Atari CEO: The worst is behind us

Q&A: David Gardner lays out publisher's path to profitability, including online gaming and licensing out its IP.


In the past three decades, Atari has seen some of the highest highs and lowest lows in the gaming industry. Though the company bearing the name today bears little resemblance to the one that became synonymous with gaming in the 1970s, it has continued a tradition of turmoil. That history may indeed be a thing of the past now, given that Atari Worldwide CEO David Gardner told GameSpot today that the publisher is "most definitely through the worst and the hard patch" of its most recent turnaround story.

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Today it was revealed that former Sony Worldwide Studios head Phil Harrison stepped down from his position as president of Atari Worldwide, and the publisher posted more than $319 million in losses for its most recent fiscal year. However, Gardner said that the personnel change and losses (most of which Atari brushed aside as one-time expenses related to the restructuring) aren't keeping the publisher from making headway on its turnaround plan.

"I don't want to pick on any franchises because it hurts people's feelings, but we had a lot of products that needed to be canceled, a lot of franchises written down," Gardner said. "It's like moving house; you throw away the stuff you don't use and don't really need. You figure out how you want to live and what you want in your new place, and that's what you focus on."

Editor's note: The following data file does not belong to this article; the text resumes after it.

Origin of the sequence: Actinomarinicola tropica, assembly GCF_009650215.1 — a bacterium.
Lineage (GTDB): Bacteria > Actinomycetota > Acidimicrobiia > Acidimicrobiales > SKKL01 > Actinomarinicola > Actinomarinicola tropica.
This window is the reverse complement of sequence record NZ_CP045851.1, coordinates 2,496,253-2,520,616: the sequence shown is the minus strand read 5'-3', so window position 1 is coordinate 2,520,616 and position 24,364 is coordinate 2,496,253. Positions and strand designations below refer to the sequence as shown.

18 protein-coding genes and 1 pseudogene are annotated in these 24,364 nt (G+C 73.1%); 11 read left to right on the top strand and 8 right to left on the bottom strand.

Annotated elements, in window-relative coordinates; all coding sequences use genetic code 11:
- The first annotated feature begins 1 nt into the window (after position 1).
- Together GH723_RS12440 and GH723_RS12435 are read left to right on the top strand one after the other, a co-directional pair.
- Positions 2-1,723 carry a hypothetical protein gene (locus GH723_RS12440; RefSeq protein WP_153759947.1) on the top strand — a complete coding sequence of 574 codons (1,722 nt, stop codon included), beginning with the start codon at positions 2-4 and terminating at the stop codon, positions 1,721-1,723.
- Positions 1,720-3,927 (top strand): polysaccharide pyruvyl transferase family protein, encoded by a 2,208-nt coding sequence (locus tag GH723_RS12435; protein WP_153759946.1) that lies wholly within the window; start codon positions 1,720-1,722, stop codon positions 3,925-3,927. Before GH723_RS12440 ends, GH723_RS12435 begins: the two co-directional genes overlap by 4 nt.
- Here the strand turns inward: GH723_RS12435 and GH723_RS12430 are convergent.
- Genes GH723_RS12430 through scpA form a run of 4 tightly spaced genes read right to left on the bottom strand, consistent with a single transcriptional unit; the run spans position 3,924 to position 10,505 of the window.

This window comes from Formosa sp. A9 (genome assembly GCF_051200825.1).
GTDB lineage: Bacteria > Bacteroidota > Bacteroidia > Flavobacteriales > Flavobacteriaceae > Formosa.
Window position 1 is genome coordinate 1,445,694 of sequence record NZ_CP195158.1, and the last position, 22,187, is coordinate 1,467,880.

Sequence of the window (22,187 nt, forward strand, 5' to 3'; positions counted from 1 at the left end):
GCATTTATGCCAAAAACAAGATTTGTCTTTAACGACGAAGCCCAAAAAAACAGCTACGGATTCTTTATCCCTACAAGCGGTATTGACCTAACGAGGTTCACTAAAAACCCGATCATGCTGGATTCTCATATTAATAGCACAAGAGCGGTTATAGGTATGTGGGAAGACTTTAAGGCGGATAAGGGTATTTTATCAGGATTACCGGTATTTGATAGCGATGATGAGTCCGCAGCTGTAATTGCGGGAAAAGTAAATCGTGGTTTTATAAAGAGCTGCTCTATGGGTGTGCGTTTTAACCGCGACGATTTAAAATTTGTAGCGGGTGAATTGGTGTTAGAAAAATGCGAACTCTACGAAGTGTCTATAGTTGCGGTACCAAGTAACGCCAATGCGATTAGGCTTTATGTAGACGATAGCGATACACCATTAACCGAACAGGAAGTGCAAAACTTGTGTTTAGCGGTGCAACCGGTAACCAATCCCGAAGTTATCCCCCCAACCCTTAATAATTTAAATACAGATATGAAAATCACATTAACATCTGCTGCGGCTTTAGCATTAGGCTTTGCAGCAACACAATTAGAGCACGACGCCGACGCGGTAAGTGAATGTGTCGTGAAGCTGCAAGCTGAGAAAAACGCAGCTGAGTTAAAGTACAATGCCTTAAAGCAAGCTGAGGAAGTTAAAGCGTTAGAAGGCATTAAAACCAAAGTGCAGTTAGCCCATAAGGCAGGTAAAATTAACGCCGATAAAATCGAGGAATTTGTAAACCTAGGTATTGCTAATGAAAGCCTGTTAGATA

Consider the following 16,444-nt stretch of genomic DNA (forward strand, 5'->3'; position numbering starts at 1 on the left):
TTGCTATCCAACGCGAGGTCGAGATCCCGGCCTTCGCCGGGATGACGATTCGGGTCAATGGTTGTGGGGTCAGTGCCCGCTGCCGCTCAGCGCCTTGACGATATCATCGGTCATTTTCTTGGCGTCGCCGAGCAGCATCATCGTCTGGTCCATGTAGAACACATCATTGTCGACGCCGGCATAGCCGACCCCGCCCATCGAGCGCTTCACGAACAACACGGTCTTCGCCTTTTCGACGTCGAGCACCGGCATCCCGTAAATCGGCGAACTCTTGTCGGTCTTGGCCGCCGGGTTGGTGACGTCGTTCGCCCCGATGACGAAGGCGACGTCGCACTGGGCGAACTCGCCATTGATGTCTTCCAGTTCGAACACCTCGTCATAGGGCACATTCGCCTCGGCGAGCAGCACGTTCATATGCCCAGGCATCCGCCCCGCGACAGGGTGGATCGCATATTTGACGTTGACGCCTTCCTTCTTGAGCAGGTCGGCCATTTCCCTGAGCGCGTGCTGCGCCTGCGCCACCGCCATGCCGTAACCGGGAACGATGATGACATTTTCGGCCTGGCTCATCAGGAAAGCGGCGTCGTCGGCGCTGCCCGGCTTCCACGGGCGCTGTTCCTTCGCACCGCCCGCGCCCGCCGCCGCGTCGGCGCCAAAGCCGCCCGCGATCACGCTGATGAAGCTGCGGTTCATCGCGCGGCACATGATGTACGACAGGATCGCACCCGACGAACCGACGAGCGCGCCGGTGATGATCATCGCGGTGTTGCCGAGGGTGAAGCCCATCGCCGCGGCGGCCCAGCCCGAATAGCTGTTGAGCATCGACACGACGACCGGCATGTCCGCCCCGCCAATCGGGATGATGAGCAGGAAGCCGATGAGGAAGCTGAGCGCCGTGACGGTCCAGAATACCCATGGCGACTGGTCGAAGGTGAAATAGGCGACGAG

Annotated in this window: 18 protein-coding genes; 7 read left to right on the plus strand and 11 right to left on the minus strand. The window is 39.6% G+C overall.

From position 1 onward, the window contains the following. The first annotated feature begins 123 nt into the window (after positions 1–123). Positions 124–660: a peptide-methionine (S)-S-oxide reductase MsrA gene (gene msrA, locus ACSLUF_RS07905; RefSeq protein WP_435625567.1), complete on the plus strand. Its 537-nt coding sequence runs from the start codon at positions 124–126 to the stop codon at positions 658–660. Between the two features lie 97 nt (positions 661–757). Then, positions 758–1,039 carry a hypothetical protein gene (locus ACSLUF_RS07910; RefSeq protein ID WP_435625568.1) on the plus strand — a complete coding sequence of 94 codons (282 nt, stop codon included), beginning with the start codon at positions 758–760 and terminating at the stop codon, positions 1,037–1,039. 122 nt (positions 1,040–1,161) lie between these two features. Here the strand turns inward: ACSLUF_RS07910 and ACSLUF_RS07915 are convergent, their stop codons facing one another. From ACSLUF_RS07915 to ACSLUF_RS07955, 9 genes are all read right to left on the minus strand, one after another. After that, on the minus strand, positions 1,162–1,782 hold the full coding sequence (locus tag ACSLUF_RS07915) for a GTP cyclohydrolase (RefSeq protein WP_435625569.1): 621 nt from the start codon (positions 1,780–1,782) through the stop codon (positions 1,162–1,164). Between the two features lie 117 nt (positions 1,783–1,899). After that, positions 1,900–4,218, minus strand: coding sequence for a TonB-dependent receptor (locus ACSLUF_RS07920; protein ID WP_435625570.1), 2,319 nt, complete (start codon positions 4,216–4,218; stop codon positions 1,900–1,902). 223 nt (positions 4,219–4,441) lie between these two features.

For Atari, that means focusing on taking its franchises online, whether it's a massively multiplayer online game sold at retail and built on monthly subscription fees, a digitally distributed game, or traditional retail games with online components.

One thing likely to change in the publisher's future is its reliance on licensed properties. In recent years, Atari has leaned heavily on its licensed Dragon Ball Z and Dungeons & Dragons games to bring in sales. Although Gardner said that the company will continue investing in long-term licenses such as the one it holds for D&D, it needs to strike a balance between working with its own intellectual properties and those of others.

"What we've all realized in the senior management team is that we should be doing more to develop and promote our fantastic catalog," Gardner said.

The IP exchange will flow both ways for Atari. Atari Inc. CEO Jim Wilson told GameSpot that the company's own stable of brands might be available for other developers to work with. Though Wilson didn't specify any brands in particular, the publisher holds a wide-ranging catalog of games, from arcade classics such as Pong and Asteroids to more modern fare such as Baldur's Gate.

"You'll see us developing titles based upon our core IPs, and you could see some licensing activities from IPs that we don't consider core at this time," Wilson said. "We have a stable of at least 80 IPs, and we're going to put some focus on the ones we consider important to the company. Others, we may license off."

Gardner likened the approach to one used by movie studios, who commonly develop projects in-house as well as externally.

"There's a more commercial sensibility around that, and we need to do a better job with it," Gardner said. "Frankly, the whole industry could be a lot smarter about that, I think. It's one of the things we see a big opportunity around."

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